The Notice provided Class Members with all required information including, among other things: (1) a summary of the Action and the claims asserted; (2) a clear definition of the Settlement Class; (3) a description of the material terms of the Stipulation; (4) the fact that no affirmative action was needed to receive the benefit of class membership, but notice that Class Members could opt out of the Settlement Class; (5) an explanation of Class Members' opt-out rights, the date by which Class Members must opt out, and information about how to do so; (6) explaining the release of claims should Class Members choose to remain in the Settlement Class; (7) instructions about how to object to the Stipulation and the deadline for Class Members to submit any objections; (8) instructions about how to object to the requested attorney's fees, expenses, and service awards and the deadline for Class Members to submit any objections; (9) the date, time, and location of the final approval hearing; (10) the internet address for the settlement website and the telephone number from which Class Members could obtain more information on the Stipulation; (11) contact information for the settlement administrator and the Court; and (12) information about how Lead Counsel and the Class Representative would be compensated. The notice is sufficient. See Lane v. Facebook, Inc., 696 F.3d 811, 826 (9th Cir. 2012) (reaffirming that a class notice need only “generally describe[] the terms of the settlement in sufficient detail to alert those with adverse viewpoints to investigate and to come forward and be heard” (alteration in original) (quoting Rodriguez v. W. Publ'g Corp., 563 F.3d 948, 962 (9th Cir. 2009)).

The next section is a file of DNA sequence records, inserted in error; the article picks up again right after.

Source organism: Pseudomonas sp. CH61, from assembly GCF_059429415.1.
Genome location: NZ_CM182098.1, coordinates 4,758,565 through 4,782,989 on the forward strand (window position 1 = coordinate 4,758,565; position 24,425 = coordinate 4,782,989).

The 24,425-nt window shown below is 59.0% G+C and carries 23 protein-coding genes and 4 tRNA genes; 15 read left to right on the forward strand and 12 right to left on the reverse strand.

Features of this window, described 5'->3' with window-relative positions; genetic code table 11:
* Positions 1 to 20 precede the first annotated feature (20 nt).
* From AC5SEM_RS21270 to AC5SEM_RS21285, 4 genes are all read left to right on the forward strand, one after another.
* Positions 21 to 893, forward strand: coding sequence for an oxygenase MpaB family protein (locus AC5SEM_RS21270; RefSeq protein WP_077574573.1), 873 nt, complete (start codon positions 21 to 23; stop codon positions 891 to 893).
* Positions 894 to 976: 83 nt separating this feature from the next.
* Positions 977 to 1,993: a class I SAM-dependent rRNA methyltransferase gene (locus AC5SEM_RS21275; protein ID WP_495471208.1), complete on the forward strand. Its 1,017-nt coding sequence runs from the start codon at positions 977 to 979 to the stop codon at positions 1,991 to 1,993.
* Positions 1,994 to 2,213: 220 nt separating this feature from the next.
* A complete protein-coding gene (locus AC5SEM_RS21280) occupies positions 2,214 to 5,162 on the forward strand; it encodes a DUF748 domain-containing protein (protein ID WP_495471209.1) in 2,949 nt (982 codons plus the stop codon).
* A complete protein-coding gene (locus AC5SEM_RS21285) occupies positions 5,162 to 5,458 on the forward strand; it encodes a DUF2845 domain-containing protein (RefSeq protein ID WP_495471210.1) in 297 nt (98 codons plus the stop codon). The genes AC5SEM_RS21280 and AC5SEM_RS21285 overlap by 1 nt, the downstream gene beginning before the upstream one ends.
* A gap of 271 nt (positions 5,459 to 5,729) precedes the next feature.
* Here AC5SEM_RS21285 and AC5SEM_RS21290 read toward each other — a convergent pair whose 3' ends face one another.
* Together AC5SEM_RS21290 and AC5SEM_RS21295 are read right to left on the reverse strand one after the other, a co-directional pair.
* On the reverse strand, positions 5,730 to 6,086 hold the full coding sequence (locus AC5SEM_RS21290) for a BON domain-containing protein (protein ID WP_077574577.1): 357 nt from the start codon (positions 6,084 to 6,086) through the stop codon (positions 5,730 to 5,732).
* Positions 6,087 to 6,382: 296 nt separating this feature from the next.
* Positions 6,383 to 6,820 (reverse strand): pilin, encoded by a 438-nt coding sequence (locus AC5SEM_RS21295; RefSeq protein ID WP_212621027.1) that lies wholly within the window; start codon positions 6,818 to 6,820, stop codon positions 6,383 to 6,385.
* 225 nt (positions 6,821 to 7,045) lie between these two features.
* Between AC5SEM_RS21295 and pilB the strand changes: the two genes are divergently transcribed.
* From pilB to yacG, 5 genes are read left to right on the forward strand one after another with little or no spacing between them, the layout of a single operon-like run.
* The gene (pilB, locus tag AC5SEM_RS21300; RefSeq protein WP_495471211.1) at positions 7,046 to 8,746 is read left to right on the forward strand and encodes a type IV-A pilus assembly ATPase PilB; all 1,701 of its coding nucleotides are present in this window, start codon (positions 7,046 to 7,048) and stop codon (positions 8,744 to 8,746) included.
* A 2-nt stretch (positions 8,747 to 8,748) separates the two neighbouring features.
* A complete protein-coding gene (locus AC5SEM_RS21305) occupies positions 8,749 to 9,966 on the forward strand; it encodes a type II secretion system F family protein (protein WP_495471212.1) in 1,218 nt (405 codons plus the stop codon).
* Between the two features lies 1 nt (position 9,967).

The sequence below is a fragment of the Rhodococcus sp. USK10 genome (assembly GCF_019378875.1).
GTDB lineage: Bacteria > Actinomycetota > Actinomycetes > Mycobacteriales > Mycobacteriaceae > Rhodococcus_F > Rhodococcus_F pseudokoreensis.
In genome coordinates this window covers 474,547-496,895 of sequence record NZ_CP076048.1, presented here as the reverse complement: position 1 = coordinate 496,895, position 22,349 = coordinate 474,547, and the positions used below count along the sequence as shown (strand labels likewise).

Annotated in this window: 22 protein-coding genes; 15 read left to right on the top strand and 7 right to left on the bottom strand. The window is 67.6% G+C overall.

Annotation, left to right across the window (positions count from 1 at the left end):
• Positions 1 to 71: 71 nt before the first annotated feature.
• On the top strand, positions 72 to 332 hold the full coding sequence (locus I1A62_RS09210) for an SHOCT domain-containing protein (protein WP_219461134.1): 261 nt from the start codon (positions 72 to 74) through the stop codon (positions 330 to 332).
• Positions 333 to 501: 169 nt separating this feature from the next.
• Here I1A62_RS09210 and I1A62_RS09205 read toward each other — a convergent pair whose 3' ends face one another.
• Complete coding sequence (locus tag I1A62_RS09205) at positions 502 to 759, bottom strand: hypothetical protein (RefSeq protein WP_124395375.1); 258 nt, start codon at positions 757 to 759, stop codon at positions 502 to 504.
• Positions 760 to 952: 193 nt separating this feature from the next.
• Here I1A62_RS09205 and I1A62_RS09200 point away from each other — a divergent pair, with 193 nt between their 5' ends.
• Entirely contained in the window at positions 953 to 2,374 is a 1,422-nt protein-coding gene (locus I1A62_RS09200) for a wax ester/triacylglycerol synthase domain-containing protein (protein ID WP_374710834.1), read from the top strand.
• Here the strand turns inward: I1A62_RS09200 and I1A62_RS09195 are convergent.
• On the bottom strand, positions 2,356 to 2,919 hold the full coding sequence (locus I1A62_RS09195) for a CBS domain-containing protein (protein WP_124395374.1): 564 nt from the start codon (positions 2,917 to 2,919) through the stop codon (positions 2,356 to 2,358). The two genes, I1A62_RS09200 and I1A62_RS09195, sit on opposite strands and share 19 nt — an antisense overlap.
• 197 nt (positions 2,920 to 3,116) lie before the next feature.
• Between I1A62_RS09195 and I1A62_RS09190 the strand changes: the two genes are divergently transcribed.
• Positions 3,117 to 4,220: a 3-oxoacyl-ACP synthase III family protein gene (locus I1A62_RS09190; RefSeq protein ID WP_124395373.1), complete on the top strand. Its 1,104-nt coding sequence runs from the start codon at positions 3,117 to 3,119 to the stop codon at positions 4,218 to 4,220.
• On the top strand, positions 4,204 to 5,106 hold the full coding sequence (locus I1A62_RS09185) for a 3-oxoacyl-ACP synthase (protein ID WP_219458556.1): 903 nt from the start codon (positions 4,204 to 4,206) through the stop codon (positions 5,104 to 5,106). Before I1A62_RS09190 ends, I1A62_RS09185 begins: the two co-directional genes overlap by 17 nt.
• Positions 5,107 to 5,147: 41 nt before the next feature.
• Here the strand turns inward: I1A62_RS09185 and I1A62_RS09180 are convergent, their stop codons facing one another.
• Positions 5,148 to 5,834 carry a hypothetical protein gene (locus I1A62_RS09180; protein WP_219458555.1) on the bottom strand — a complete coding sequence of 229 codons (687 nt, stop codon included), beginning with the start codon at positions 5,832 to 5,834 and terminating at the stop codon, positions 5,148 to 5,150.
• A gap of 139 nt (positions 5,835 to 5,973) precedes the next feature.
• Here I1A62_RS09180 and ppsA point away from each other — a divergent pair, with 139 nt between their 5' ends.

The form and method of notifying the Settlement Class fairly and adequately advised Class Members of all relevant and material information about the Action and the proposed Stipulation. The Court finds that the notice satisfies the requirements of due process and Rule 23 and the Private Securities Litigation Reform Act of 1995, 15 U.S.C. § 78u-4, et seq., as amended (“PSLRA”).

         2. Final Certification

         Plaintiffs move without objection to resolve this case as a settlement class defined as: